Post-dural puncture headache – not only a headache for the patient: guidelines and training in obstetric anaesthesia

Included in this edition of SAJAA is an important South African exploratory survey of management practices for post-dural puncture headache (PDPH), by Monteith et al. The authors investigated these practices within the context of a large academic department, and compared their findings with international guidelines.

An audit of anaesthetic charts at Chris Hani Baragwanath Academic Hospital

The anaesthetic chart is an important component of a patient’s health record in the perioperative period. The primary purpose of the chart is to document the clinical management of the patient presenting for anaesthetic. It also plays a vital role in guiding the future management of subsequent anaesthetics a patient may receive. Secondary functions of the chart include its usage for quality assurance, coding, departmental administration and, increasingly, in the medicolegal setting. It is often the sole documentation that the anaesthesiologist has of perioperative events. It, therefore, should be a comprehensive and concise reflection of the preoperative assessment, intraoperative anaesthetic events as well as postoperative monitoring. It has been said that the first line of defence in a medicolegal lawsuit is documentation.

A survey of post-dural puncture headache management practices within a South African academic department

A post-dural puncture headache (PDPH) is defined by the International Headache Society as a headache occurring within five days of a lumbar puncture, which is caused by cerebrospinal fluid leakage through the dura and is usually accompanied by neck stiffness and/or subjective hearing problems. PDPH is a common consequence of neuraxial anaesthesia for labour and/ or caesarean section with an overall incidence of approximately 1%, but it could be as high as 88% after accidental dural puncture (ADP) during the performance of epidural anaesthesia with the use of a 16 G Tuohy needle. It typically resolves spontaneously within two weeks, or after the administration of an epidural blood patch (EBP).

A prospective, multicentre, observational, cross-sectional study of the prevalence of blood transfusion associated with caesarean section in KwaZulu-Natal, South Africa

Obstetric haemorrhage remains one of the leading, but preventable, causes of maternal mortality worldwide, with low- and middle-income countries (LMICs) disproportionately affected. Bishop et al. identified a 50-fold increased mortality rate in Africa following caesarean section (CS) compared to high-income countries (HIC), which is strongly associated with peripartum haemorrhage. In South Africa, the risk of a woman dying after CS was three times higher than that for vaginal delivery, and bleeding during or after CS contributed to 15.7% of maternal mortality. Transfusion of blood products can be lifesaving. Identifying factors associated with blood transfusion (BT) may allow for appropriate preparation in the individual case and prompt mobilisation of limited blood resources, especially in limited-resource environments where lack of blood and blood products contributed to one-quarter of maternal deaths.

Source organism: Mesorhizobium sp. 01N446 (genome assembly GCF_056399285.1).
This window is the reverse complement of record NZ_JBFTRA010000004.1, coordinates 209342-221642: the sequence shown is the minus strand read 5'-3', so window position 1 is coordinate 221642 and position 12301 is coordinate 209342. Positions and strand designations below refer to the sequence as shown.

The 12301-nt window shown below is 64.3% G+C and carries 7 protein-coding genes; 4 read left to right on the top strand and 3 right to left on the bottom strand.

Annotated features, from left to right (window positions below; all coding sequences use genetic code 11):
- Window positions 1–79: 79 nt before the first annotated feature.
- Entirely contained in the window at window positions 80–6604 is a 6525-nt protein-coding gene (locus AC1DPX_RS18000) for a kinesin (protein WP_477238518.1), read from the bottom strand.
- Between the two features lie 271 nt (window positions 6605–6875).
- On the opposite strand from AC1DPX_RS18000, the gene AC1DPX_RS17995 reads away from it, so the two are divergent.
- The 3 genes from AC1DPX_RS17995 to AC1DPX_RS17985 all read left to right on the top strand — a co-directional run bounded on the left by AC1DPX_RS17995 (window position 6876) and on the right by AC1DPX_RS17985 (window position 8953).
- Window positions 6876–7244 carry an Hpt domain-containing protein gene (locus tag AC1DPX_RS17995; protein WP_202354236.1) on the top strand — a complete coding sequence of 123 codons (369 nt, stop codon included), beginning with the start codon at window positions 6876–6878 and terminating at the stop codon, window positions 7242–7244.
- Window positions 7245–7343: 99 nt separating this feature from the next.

Comparative analgesic efficacy of adding magnesium sulphate to bupivacaine in serratus anterior plane block to reduce pain after mastectomy

Breast cancer is the most common cause of death due to cancer among women worldwide, and it is the most common cancer affecting women in Egypt; representing about one-fifth of the total cancer cases. Most breast cancer patients require breast surgery to remove the primary tumor and perform axillary staging or dissection. Approximately 40% of those patients experience clinically-significant, acute, postoperative pain, which is also an important risk factor for the development of persistent, chronic, postoperative pain.

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Southern African Journal of Anaesthesia and Analgesia - November/December 2022 Vol 28 No 6